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Beers rich in hops and barley malts linked to better bone health

By Guy Montague-Jones , 08-Feb-2010

A new study suggests that beers containing plenty of hops or pale barley malts could promote better bone health thanks to their dietary silicon content.

Previous studies have established that beer is an important source of bioavailable silicon but little research has been done to find out which beers to contain the most silicon.

Bone health

Researchers from the Department of Food Science & Technology at the University of California sought to plug this scientific gap because dietary silicon appears to support bone development and fight off osteoporosis – a common disease that increases the risk of fractures.

The Californian researchers said beer contains silicon in the soluble form of orthosilicic acid (OSA), which yields 50 per cent bioavailability, making it a major contributor to silicon intake in the Western diet.

But which beers contain the most dietary silicon? Writing in the Journal of the Science of Food and Agriculture, the scientists examined a wide range of beer styles to answer this question.

Hops and malt

Beers full of hops were found to be particularly good sources of silicon. Some were found to contain as much as four times more silicon than is found in malt.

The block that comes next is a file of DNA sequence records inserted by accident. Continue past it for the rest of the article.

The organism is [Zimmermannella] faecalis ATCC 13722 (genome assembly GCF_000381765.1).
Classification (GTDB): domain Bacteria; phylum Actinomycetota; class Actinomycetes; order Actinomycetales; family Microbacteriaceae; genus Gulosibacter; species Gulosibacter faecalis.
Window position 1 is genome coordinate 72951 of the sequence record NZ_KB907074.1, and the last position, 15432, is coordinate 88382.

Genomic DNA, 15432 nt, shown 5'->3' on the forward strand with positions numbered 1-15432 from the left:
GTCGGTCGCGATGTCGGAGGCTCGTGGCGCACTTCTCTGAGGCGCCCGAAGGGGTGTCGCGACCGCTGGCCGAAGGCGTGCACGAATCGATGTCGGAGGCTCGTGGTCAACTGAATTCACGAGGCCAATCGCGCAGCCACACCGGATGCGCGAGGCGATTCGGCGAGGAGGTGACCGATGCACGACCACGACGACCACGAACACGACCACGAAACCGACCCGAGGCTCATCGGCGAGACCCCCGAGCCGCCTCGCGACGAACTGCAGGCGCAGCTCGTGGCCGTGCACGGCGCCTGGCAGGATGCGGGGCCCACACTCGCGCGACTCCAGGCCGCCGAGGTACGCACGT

But malt may be ultimately more important overall because hops are used in much smaller quantities than grain in the brewing process.

Looking more closely at malt, the researchers said barley is a better source than wheat. As for the malting process itself, pale colored barley malts were found to contain higher levels of silicon than darker varieties because they face less heat stress.

But generally, the malt process did not cause any major changes in silicon content of barley as most of the silicon in barley is in the husk, which is not affected greatly during malting.

So making an overall comment on the best silicon option, lead author Charles Bamforth said: “Beers containing high levels of malted barley and hops are richest in silicon.”

Bamforth and his colleagues also tested 100 commercial beers for silicon content and categorized the data according to beer style and source. The average silicon content of the beers sampled was 6.4 to 56.5 mg/L.

Source: Journal of the Science of Food and Agriculture
Published Online: February 8, 2010 (DOI: 10.1002/JSFA.3884); Print Issue Date: February 2010
"Silicon in Beer and Brewing."
Authors: T.R. Casey and C.W. Bamforth.

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